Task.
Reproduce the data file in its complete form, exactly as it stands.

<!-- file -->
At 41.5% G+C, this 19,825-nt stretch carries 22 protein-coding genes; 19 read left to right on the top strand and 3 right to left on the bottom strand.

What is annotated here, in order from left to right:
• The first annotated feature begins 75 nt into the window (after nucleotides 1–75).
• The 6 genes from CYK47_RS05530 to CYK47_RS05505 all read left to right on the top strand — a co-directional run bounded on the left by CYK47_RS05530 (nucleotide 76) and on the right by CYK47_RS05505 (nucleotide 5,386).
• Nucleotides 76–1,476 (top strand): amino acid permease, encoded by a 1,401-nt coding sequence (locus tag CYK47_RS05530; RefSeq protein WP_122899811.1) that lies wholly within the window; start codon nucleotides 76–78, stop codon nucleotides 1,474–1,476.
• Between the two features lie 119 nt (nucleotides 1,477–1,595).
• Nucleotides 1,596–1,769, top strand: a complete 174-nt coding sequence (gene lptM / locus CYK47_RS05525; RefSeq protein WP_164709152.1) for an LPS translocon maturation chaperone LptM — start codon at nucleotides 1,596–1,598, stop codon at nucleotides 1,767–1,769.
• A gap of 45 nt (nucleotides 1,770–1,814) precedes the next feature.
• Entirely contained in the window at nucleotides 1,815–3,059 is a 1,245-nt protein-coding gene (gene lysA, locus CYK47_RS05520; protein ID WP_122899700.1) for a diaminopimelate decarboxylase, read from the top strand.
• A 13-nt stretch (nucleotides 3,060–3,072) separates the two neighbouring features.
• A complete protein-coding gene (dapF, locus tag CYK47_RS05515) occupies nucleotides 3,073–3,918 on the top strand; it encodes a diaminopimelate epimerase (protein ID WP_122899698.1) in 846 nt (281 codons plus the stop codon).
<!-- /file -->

At 41.5% G+C, this 19,825-nt stretch carries 22 protein-coding genes; 19 read left to right on the top strand and 3 right to left on the bottom strand.

What is annotated here, in order from left to right:
• The first annotated feature begins 75 nt into the window (after nucleotides 1–75).
• The 6 genes from CYK47_RS05530 to CYK47_RS05505 all read left to right on the top strand — a co-directional run bounded on the left by CYK47_RS05530 (nucleotide 76) and on the right by CYK47_RS05505 (nucleotide 5,386).
• Nucleotides 76–1,476 (top strand): amino acid permease, encoded by a 1,401-nt coding sequence (locus tag CYK47_RS05530; RefSeq protein WP_122899811.1) that lies wholly within the window; start codon nucleotides 76–78, stop codon nucleotides 1,474–1,476.
• Between the two features lie 119 nt (nucleotides 1,477–1,595).
• Nucleotides 1,596–1,769, top strand: a complete 174-nt coding sequence (gene lptM / locus CYK47_RS05525; RefSeq protein WP_164709152.1) for an LPS translocon maturation chaperone LptM — start codon at nucleotides 1,596–1,598, stop codon at nucleotides 1,767–1,769.
• A gap of 45 nt (nucleotides 1,770–1,814) precedes the next feature.
• Entirely contained in the window at nucleotides 1,815–3,059 is a 1,245-nt protein-coding gene (gene lysA, locus CYK47_RS05520; protein ID WP_122899700.1) for a diaminopimelate decarboxylase, read from the top strand.
• A 13-nt stretch (nucleotides 3,060–3,072) separates the two neighbouring features.
• A complete protein-coding gene (dapF, locus tag CYK47_RS05515) occupies nucleotides 3,073–3,918 on the top strand; it encodes a diaminopimelate epimerase (protein ID WP_122899698.1) in 846 nt (281 codons plus the stop codon).